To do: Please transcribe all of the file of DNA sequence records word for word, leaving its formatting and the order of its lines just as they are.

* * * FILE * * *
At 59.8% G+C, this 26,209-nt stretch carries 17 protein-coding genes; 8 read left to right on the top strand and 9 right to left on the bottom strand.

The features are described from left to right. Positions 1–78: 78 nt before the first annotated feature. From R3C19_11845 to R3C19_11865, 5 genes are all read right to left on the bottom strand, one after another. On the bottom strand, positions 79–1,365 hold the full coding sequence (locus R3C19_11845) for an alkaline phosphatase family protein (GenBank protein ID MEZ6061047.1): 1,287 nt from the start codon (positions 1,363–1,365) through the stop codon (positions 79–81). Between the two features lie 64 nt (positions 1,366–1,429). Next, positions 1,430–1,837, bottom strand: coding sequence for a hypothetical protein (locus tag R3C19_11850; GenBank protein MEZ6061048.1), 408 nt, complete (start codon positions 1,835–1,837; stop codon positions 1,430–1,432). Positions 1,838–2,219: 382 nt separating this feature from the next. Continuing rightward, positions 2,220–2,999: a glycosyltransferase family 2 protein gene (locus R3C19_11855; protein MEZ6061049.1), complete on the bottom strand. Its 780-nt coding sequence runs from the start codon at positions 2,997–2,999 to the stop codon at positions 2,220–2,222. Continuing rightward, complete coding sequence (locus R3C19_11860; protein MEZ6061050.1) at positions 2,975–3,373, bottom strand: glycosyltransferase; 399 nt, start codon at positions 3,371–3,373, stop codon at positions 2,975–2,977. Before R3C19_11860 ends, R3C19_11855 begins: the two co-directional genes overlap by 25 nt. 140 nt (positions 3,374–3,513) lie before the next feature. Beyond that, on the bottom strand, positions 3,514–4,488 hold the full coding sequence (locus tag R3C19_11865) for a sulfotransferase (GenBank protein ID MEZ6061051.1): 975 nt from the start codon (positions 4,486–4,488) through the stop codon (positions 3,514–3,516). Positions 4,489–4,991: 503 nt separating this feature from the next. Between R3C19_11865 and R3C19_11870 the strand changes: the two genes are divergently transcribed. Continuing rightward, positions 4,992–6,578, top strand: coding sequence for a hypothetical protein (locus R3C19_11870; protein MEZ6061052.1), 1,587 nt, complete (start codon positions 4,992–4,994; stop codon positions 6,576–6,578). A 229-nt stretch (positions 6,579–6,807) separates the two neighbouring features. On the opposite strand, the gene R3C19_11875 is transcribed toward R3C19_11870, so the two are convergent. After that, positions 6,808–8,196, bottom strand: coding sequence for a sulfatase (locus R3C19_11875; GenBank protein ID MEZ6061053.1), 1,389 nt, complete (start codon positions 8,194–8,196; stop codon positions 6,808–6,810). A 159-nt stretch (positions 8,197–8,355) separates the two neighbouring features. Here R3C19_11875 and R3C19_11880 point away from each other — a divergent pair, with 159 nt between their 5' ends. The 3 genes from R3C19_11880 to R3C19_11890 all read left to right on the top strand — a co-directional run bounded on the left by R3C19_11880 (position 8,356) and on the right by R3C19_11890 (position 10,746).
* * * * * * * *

At 59.8% G+C, this 26,209-nt stretch carries 17 protein-coding genes; 8 read left to right on the top strand and 9 right to left on the bottom strand.

The features are described from left to right. Positions 1–78: 78 nt before the first annotated feature. From R3C19_11845 to R3C19_11865, 5 genes are all read right to left on the bottom strand, one after another. On the bottom strand, positions 79–1,365 hold the full coding sequence (locus R3C19_11845) for an alkaline phosphatase family protein (GenBank protein ID MEZ6061047.1): 1,287 nt from the start codon (positions 1,363–1,365) through the stop codon (positions 79–81). Between the two features lie 64 nt (positions 1,366–1,429). Next, positions 1,430–1,837, bottom strand: coding sequence for a hypothetical protein (locus tag R3C19_11850; GenBank protein MEZ6061048.1), 408 nt, complete (start codon positions 1,835–1,837; stop codon positions 1,430–1,432). Positions 1,838–2,219: 382 nt separating this feature from the next. Continuing rightward, positions 2,220–2,999: a glycosyltransferase family 2 protein gene (locus R3C19_11855; protein MEZ6061049.1), complete on the bottom strand. Its 780-nt coding sequence runs from the start codon at positions 2,997–2,999 to the stop codon at positions 2,220–2,222. Continuing rightward, complete coding sequence (locus R3C19_11860; protein MEZ6061050.1) at positions 2,975–3,373, bottom strand: glycosyltransferase; 399 nt, start codon at positions 3,371–3,373, stop codon at positions 2,975–2,977. Before R3C19_11860 ends, R3C19_11855 begins: the two co-directional genes overlap by 25 nt. 140 nt (positions 3,374–3,513) lie before the next feature. Beyond that, on the bottom strand, positions 3,514–4,488 hold the full coding sequence (locus tag R3C19_11865) for a sulfotransferase (GenBank protein ID MEZ6061051.1): 975 nt from the start codon (positions 4,486–4,488) through the stop codon (positions 3,514–3,516). Positions 4,489–4,991: 503 nt separating this feature from the next. Between R3C19_11865 and R3C19_11870 the strand changes: the two genes are divergently transcribed. Continuing rightward, positions 4,992–6,578, top strand: coding sequence for a hypothetical protein (locus R3C19_11870; protein MEZ6061052.1), 1,587 nt, complete (start codon positions 4,992–4,994; stop codon positions 6,576–6,578). A 229-nt stretch (positions 6,579–6,807) separates the two neighbouring features. On the opposite strand, the gene R3C19_11875 is transcribed toward R3C19_11870, so the two are convergent. After that, positions 6,808–8,196, bottom strand: coding sequence for a sulfatase (locus R3C19_11875; GenBank protein ID MEZ6061053.1), 1,389 nt, complete (start codon positions 8,194–8,196; stop codon positions 6,808–6,810). A 159-nt stretch (positions 8,197–8,355) separates the two neighbouring features. Here R3C19_11875 and R3C19_11880 point away from each other — a divergent pair, with 159 nt between their 5' ends. The 3 genes from R3C19_11880 to R3C19_11890 all read left to right on the top strand — a co-directional run bounded on the left by R3C19_11880 (position 8,356) and on the right by R3C19_11890 (position 10,746).